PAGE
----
Silverado ZR2 Takes On The Desert

The Silverado ZR2 has something that no other full-size truck offers.

Silverado ZR2

The New Silverado ZR2: Is It Enough?

Last week, we tested the new Silverado ZR2 in the desert terrain that surrounds Palm Springs. The ZR2 sits at the top of Chevy’s off-road offerings, going a step beyond the Trail Boss.

A familiar 420 horsepower 6.2-liter V8 powers the rugged 1500. Though the engine isn’t up to the task of taking down the 702 horsepower TRX or even the 450 horse Raptor, it has plenty of character. Naturally aspirated sound and a healthy 460 lb-ft of torque were more than enough to get our hearts beating over desert terrain.

It’s hard to overstate just how good the 6.2 sounds in person. The ZR2’s 10-speed transmission puts power to the ground with selectable front and rear lockers. Silverado ZR2 is, in fact, the only full-size truck that comes from the factory with two selectable lockers.

Off-Road Performance, And Plenty Of It

Full lockers served us well any time a wheel met the air. Chevy’s one-pedal crawling feature made slow speed maneuvering a simple task.

What impressed us most were the ZR2’s Multimatic DSSV dampers. Spool valve shocks make quick work of washboard roads and choppy terrain. Time and time again we drove over natural features that had us bracing for impact, only to glide right over them without hesitation.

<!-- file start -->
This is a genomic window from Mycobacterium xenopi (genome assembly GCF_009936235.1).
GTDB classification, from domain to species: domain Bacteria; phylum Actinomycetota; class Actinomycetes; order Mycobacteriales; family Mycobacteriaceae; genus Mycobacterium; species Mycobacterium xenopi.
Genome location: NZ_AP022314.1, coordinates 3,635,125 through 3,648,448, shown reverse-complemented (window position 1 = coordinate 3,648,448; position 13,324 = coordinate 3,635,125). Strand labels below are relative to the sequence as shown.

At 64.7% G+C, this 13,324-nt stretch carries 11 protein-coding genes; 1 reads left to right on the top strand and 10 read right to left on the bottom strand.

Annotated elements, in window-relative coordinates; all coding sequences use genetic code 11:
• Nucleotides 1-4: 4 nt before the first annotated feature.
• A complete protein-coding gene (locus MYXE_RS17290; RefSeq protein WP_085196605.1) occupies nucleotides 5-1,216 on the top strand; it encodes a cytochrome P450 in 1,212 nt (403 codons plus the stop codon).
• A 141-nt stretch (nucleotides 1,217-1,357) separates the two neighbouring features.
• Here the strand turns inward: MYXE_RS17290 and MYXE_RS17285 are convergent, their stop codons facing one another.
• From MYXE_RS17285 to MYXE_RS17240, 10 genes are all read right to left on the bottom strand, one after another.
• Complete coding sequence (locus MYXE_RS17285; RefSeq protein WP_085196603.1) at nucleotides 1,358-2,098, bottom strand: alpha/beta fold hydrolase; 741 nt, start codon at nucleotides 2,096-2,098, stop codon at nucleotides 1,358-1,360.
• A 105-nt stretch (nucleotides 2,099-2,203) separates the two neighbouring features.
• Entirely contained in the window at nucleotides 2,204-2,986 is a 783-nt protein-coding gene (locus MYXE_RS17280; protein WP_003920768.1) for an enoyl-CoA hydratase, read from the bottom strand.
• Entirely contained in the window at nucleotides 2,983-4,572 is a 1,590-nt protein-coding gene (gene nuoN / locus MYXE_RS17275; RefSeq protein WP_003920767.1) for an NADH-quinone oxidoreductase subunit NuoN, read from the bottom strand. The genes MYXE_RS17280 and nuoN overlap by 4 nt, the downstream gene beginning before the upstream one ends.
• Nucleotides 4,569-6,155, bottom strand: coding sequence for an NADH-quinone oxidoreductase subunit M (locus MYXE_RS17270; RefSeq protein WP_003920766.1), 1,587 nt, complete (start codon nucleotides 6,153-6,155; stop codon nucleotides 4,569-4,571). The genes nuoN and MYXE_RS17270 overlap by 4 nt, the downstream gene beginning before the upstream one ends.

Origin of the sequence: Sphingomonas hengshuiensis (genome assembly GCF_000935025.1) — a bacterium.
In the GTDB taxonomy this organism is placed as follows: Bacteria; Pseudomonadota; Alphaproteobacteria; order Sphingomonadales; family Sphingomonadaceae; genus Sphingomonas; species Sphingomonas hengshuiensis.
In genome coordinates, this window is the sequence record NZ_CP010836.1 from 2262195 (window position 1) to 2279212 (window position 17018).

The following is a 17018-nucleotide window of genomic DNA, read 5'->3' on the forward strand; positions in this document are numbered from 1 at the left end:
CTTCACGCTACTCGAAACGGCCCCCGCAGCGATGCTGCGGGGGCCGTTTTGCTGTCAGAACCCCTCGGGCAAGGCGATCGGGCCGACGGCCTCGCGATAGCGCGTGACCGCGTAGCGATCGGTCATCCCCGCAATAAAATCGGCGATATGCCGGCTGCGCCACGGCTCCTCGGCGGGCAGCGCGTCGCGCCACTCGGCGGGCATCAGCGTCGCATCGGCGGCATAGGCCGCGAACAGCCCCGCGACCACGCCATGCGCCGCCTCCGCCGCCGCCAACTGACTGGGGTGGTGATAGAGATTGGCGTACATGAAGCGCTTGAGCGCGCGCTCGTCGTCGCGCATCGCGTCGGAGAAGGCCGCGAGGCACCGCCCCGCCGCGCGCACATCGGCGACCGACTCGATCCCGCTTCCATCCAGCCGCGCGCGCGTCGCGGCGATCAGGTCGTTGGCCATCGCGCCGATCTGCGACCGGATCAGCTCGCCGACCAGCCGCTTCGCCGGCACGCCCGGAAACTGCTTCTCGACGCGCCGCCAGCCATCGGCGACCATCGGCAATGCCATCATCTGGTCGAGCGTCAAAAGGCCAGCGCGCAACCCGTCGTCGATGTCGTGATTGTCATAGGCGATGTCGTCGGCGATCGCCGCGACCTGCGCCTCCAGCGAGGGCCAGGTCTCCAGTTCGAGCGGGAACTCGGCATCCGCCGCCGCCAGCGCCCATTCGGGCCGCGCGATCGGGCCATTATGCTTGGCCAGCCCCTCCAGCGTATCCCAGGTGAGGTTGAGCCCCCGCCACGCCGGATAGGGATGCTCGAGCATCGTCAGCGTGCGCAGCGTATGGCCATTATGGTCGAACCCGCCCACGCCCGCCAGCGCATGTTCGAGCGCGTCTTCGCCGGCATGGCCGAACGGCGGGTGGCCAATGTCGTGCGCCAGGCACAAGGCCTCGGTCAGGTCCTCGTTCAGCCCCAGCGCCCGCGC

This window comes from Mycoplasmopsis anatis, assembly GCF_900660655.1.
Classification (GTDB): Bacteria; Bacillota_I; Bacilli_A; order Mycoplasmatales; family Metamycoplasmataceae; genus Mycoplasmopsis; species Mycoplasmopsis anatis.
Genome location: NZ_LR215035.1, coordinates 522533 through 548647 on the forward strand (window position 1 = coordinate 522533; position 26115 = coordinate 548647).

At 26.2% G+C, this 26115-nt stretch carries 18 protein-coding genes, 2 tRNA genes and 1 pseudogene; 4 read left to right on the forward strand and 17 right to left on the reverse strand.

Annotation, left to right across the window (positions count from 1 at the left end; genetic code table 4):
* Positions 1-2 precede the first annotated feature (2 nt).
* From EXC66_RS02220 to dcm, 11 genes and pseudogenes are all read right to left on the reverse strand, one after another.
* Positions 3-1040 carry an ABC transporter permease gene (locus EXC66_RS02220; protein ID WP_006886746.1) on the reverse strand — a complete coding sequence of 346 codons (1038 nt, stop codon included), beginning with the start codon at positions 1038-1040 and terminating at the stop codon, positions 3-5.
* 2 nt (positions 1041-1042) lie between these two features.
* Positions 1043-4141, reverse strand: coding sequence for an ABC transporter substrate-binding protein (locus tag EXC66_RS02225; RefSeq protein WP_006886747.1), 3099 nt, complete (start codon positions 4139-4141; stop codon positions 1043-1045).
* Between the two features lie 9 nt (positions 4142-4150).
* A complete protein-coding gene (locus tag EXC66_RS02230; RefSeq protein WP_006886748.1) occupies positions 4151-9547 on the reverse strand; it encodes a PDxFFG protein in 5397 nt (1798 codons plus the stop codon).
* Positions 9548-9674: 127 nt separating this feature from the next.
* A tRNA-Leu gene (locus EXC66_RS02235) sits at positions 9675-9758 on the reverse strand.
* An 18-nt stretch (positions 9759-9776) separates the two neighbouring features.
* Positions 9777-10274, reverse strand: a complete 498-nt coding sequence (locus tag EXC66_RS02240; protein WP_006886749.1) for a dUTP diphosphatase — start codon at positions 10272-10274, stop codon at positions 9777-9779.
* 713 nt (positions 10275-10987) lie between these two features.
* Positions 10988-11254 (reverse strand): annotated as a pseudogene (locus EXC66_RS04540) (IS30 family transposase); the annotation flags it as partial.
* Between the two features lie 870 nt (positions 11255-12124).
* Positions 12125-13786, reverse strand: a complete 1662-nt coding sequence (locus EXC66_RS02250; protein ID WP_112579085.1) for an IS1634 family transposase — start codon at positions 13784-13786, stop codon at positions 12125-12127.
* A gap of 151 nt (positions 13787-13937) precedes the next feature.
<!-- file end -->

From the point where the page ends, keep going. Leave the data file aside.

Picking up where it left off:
If 31.8 degrees of approach angle ever falls short, the ZR2 features an aluminum skid plate underneath its nose. Exhaust tips also tuck close to the chassis to keep out of harm’s way.

Rugged Styling And Much Needed Tech

At a glance, this new Silverado doesn’t look dramatically different from a Trail Boss. Look closer, and you’ll find a unique hood, 33″ Goodyear Wrangler Territory MT’s and a unique steel bumper. Though the ZR2 is has a slightly wider stance than a standard Silverado, it isn’t a full widebody truck.

Off-road technology thankfully includes a surround view camera. Without the forward facing view, obstacles disappear behind the truck’s blocky hood.

The Silverado does boast up to 1,440lbs payload and 8,900lbs of towing. Of the three top off-road trucks from each U.S. manufacturer, the ZR2 can tow the most. Pricing starts at $69,245 including destination. That is less expensive than it’s widebody competitors, but not by a ton. The Raptor starts at $70,370.

For the money, you do get a good all-around truck with tons of standard capability and features. Check out the video linked below to see the Silverado ZR2 in action.